Monday, July 14, 2014

JSF 1.2: Project Woodstock Button Facet Table

I was going through some old code examples. I found one created with Sun Studio Creator. Yes, it was very old.

The original example was developed by Winston Prakash.

I did some updates to Project Woodstock from the original Project Rave, and came up with a pretty new example page.

The project can be downloaded here: ButtonHeaderTable

Note: You will need to use NetBeans 6.5.1, or 6.7.1 to run it.

Sunday, July 13, 2014

JSF 1.2: Visual Web Pack (Project Woodstock) Java Persistence API Example

Master-Detail Example
This is some example code that I have for a Visual Web Pack (VWP) project that demonstrates some complex data table examples.

I often fantasize about being able to get the band back together and make Woodstock 2.0. Here is an example of why. This was complex for JSF 1.2.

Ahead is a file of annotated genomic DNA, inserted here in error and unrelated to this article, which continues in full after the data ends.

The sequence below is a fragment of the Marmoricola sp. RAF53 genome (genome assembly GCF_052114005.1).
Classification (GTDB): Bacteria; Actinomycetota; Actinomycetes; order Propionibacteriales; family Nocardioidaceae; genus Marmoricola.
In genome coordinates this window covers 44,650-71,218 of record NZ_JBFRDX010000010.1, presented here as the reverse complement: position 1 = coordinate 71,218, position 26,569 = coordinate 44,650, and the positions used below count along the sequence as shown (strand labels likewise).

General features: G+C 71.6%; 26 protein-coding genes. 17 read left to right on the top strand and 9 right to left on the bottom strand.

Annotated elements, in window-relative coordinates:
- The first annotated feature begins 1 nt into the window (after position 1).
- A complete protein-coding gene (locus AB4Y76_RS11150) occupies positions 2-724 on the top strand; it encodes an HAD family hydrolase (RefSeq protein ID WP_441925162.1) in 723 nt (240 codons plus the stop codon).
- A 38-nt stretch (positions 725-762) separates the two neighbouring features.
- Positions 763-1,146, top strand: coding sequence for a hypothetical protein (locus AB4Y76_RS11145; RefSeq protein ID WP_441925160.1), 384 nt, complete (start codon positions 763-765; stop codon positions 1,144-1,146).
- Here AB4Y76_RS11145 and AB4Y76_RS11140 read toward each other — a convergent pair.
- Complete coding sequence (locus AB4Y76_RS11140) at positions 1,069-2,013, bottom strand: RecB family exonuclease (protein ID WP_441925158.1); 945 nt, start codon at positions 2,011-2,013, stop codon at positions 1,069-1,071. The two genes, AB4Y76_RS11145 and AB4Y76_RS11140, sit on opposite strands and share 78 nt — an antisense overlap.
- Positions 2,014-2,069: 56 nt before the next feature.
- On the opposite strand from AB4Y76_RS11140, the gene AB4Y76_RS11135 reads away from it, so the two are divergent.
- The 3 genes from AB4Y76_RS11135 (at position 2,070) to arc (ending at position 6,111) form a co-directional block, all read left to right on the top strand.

The code can be downloaded from: vwpjpaexamples

I would strongly recommend using NetBeans 6.5.1 to build and run the example project.

Thursday, July 10, 2014

A simple practical "pragmatic" Formatter for java.util.logging.Logger

I have quite a trove of code examples I have collected over the years. Here is another example of a Formatter used with the java.util.logging.Logger to generate a standard output.

PragmaticFormatter.java


The next question is how do you use it? Easy enough... here is an example for you. The code for the project is located here: pragmatic-logging-formatter

JSF 2.x Tip of the Day: Encoding Text for XML